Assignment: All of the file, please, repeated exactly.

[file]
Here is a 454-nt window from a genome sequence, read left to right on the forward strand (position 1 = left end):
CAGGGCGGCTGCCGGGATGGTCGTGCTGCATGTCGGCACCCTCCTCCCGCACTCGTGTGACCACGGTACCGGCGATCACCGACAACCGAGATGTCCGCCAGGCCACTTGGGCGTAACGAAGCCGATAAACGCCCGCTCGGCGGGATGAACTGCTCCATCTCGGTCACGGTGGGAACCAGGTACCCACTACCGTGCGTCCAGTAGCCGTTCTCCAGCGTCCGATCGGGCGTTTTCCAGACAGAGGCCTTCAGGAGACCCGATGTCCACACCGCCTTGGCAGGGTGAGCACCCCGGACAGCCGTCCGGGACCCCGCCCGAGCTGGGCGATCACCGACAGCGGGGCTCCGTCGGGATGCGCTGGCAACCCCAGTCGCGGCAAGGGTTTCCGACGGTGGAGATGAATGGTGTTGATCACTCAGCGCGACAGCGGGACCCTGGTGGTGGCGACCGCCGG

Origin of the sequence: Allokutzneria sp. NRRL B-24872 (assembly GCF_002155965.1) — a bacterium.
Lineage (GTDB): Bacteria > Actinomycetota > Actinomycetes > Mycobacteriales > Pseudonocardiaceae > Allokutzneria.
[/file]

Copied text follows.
Here is a 454-nt window from a genome sequence, read left to right on the forward strand (position 1 = left end):
CAGGGCGGCTGCCGGGATGGTCGTGCTGCATGTCGGCACCCTCCTCCCGCACTCGTGTGACCACGGTACCGGCGATCACCGACAACCGAGATGTCCGCCAGGCCACTTGGGCGTAACGAAGCCGATAAACGCCCGCTCGGCGGGATGAACTGCTCCATCTCGGTCACGGTGGGAACCAGGTACCCACTACCGTGCGTCCAGTAGCCGTTCTCCAGCGTCCGATCGGGCGTTTTCCAGACAGAGGCCTTCAGGAGACCCGATGTCCACACCGCCTTGGCAGGGTGAGCACCCCGGACAGCCGTCCGGGACCCCGCCCGAGCTGGGCGATCACCGACAGCGGGGCTCCGTCGGGATGCGCTGGCAACCCCAGTCGCGGCAAGGGTTTCCGACGGTGGAGATGAATGGTGTTGATCACTCAGCGCGACAGCGGGACCCTGGTGGTGGCGACCGCCGG

Origin of the sequence: Allokutzneria sp. NRRL B-24872 (assembly GCF_002155965.1) — a bacterium.
Lineage (GTDB): Bacteria > Actinomycetota > Actinomycetes > Mycobacteriales > Pseudonocardiaceae > Allokutzneria.